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Chapter 3

Sensation and Perception Psych 367 Chapter 3.docx

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Department
Psychology
Course
PSYCO367
Professor
Douglas Wylie
Semester
Winter

Description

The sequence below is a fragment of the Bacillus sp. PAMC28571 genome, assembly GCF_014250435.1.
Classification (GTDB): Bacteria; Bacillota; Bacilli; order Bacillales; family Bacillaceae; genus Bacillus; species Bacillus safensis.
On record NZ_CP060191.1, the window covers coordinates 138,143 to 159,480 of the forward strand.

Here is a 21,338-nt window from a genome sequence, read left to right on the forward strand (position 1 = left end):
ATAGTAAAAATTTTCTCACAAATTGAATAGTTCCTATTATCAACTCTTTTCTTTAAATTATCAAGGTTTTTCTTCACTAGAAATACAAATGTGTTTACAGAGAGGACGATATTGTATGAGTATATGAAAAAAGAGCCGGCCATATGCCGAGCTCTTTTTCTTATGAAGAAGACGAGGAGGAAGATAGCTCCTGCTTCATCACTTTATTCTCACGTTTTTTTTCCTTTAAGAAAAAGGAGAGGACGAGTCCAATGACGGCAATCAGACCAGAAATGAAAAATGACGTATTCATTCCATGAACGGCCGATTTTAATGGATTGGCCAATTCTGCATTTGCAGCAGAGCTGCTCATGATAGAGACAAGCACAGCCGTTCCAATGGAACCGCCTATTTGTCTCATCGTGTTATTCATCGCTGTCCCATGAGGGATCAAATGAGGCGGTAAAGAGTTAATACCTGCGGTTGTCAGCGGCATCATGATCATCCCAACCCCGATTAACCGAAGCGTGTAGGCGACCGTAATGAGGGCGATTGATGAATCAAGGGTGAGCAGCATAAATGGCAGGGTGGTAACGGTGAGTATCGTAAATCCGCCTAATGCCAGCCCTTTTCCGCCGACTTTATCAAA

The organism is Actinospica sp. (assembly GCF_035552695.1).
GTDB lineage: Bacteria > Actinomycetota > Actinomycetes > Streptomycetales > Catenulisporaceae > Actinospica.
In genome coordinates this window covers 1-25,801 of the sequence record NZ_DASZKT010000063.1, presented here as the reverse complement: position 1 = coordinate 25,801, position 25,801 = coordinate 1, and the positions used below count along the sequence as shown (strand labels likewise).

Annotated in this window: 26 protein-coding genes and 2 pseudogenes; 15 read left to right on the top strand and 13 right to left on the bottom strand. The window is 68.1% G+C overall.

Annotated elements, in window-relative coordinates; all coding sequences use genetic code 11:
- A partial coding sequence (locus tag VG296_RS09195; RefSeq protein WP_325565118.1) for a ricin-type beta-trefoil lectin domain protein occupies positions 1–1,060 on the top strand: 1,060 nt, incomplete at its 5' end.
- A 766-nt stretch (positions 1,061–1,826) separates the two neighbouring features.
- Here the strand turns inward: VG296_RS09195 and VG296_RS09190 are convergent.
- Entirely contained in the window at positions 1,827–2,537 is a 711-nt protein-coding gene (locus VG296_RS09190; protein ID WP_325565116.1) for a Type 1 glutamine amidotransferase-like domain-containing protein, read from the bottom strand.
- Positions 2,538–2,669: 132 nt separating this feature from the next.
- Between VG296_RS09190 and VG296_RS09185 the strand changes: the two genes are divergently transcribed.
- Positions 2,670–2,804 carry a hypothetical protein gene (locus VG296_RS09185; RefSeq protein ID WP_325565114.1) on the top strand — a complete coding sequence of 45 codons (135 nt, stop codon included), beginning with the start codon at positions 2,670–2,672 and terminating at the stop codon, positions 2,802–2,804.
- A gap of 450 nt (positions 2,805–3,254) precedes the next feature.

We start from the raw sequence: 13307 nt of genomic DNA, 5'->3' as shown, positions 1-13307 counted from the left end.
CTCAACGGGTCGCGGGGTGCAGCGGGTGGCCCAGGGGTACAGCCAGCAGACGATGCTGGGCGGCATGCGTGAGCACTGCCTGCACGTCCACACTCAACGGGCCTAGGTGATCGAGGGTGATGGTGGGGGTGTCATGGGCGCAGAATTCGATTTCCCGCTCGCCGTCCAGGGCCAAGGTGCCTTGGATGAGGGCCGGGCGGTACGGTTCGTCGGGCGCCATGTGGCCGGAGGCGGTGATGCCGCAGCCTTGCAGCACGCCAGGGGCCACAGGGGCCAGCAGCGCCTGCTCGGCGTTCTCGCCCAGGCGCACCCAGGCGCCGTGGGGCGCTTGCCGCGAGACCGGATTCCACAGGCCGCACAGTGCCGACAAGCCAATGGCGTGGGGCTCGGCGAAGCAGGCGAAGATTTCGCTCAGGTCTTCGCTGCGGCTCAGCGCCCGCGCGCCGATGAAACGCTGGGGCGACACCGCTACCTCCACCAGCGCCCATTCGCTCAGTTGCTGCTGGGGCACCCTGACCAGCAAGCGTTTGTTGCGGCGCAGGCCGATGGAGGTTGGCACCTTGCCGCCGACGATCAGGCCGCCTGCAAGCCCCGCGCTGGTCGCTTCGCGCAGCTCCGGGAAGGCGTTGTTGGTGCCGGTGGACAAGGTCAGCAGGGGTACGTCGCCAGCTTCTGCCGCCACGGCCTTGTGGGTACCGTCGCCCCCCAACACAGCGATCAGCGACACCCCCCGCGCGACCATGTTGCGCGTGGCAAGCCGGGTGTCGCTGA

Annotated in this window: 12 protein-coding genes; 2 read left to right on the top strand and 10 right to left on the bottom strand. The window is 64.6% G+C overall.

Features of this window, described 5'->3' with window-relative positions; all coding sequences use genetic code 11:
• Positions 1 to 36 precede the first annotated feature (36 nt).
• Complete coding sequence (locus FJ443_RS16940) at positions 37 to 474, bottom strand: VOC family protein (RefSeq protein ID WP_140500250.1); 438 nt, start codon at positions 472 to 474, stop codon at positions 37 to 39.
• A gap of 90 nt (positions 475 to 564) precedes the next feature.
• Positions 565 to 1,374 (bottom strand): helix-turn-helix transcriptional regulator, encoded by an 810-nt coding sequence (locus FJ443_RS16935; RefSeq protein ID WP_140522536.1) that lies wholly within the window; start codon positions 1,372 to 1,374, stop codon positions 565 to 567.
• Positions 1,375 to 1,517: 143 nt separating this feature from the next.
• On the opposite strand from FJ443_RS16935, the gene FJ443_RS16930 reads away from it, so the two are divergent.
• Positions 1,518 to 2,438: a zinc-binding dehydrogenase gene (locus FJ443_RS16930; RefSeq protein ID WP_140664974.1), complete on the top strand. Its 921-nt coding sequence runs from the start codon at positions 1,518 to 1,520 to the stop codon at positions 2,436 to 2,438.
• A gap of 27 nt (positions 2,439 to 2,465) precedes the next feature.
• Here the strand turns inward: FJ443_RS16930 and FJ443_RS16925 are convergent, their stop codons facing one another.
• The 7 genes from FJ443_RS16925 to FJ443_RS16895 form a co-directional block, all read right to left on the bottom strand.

Chapter 3 :introduction to vision Focusing light onto the retina Light: the stimulus for vision - Vision is based on visible light, which is a band of energy within the electromagnetic spectrum - Electromagnetic spectrum: a continuum of electromagnetic energy that is produced by electric charges - Energy in this spectrum can be described by its wavelength o Distance between the peaks of the electromagnetic waves -12 - Extremely short wavelength: gamma rays (10 ) +4 - Long wavelengths: radio waves (10 ) - Visible light: the energy within the electromagnetic spectrum that humans can perceive, o 400 to 700 nm The eye - Light enters through the pupil and is focused by the cornea and the lens to form sharp images of the object on the retina - Rods and cones, which contain light sensitive chemicals called visual pigments that react to light and trigger a electrical signal - Optic nerve: which conducts signals toward the brain Light is focused by the eye - The cornea (transparent covering of the front of the eye, accounts for about 80% of the eyes focusing power - The lens supplies the remaining 20% of the eyes focusing power - If the object is located more than about 20 feet away, the light rays that reach the eye are essentially parallel - Accommodation: ciliary muscles at the front of the eye tighten and increase the curvature of the lens so that it gets thicker o The increased curvature bends the light rays passing through the lens to pull the focus point from behind the eye to the fovea - Accommodation enables you to bring both near and far objects into focus, objects at different distances are not in focus at the same time - Near point: the distance as which your lens can no longer adjust to bring close objects into focus - Presbyopia: the distance of the near point increase as a person gets older o Occurs because the lens hardens with age, and the ciliary muscles become weaker o Either hold things longer to read or get glasses that add to the eyes focusing power - Myopia (nearsightedness): inability to see distant objects clearly o Brings parallel rays of light into focus at a point in front of the retina so that the image reaching the retina is blurred o Caused by two factors  Refractive myopia: the cornea or lens bend the light to much  Axial myopia: the eyeball is too long - Far point: the distance at which the spot of light becomes focused on the retina at the far point - A lens placed in front of the eye causes the light to enter the eye at exactly the same angle as light coming from the far point - LASIK: laser assisted in situ keratomiluesis o Sculpting the cornea with a laser o The flap is folded out of the way, the cornea is sculpted by the laser so that it focuses light onto the retina and flap is folded back - Hyperopia (farsighted): can see distant objects clearly but has trouble seeing nearby objects o The focus point for parallel rays of light is located behind the retina, usually because the eyeball is too short o Constant need to accommodate when looking at nearby objects results in eyestrain and headaches Transforming light into electricity Visual receptors and transduction - Transduction is carried out by receptors, neurons specialized for receiving environmental energy and transforming this energy into electricity - The key part of the rod transduction is the outer segment because it is here that the light acts to create electricity - Rod outer segments contain stacks of discs - Each disc contain thousands of visual pigment molecules o Long strand of proteins called opsin, which loops back and forth across the disc membrane seven times o Main concern where a molecule called retinal is attached o Each visual pigment molecule contains only one of these tiny retinal molecules. o The retinal is crucial for transduction, because it is the part of the pigment that is sensitive to light o Transduction is triggered when the light sensitive retinal absorbs one photon of light - When a photon of light hits the retinal, it changes shape, so it is sticking out from the opsin o This change in shape is called isomerisation o This step triggers the transformation of the light entering the eye into electricity in the receptors How does transduction occur - Isomerisation of the visual pigment molecule is a chemical process Hecht’s psychophysical experiment - Transduction is triggered by the isomerisation of visual pigment molecules and that it takes just one photon of light to isomerise a visual pigment molecule - Determine how many visual pigment molecules need to be isomerized for a person to see - Used method of constant stimuli to determine a persons absolute threshold for seeing a brief flash of light - Hetch used a precisely calibrated light source, so he could determine the threshold in terms of the number of photons needed to see - He found that a person could detect a flash of light that contained 100 photons o Half the photons bounce off the cornea o 50 actually reach the retina o Only about 7 are absorbed by the light sensitive retinal part o A person sees a flash of light when only 7 visual pigment molecules are isomerized o A person can see a light if 7 rods receptors are activated simultaneously o A rod receptor can be activated by the isomerisation of just 1 visual pigment molecule The physiology of transduction - Isomerisation of a single visual pigment molecule triggers thousands of chemical reactions which in turn trigger thousands more - Enzyme: A biological chemical that in small amounts facilitates chemical reaction in this - Enzyme cascade: The sequence of reactions triggered by the activated visual pigment molecules Pigments and perception Distribution of the rods and cones - The ratio of rods and cones depends on the location in the retina - Fovea: contains only cones (about 1% of the cones) - Peripheral retina: includes all the retina outside the fovea o Contains both rods and cones - More rods then cones in the peripheral retina because most of the retina receptions are located there and because there are about 120 million rods and 6 million cones - Macular degeneration: o most common in older people o destroys the cone rich fovea and a small area that surrounds it o creates a blind spot in central vision - retinitis pigmentosa o degeneration of the retina that is passed from one generation to the next o first attack the peripheral rod receptors and results in poor vision in the peripheral visual field o severe cases, the foveal cones are attacked, resulting in complete blindness - blind spot: one area in the eye that contains no receptors - we don’t see the blind spot because some mechanisms in the brain “fill in” the place where the image disappears dark adaptation of rods and cones - dark adaptation: eye increases sensitivity in the dark - two stages of eye increase o initial rapid stage o slower stage - dark adaptation curve: a plot of how visual sensitivity changes in the dark, beginning with when the lights are extinguished - you ask the observer to adjust the flashing light test so they can barely see it (method of adjustment) - first experiment: observer looks at a fixation point while test light is off to the side o this stimulates both rods and cones - method (measuring dark adaptation) o light adapted sensitivity: when observer adjusts the light so its barely seen in full light - sensitivity increases rapidly for 3-4 minutes, - then incre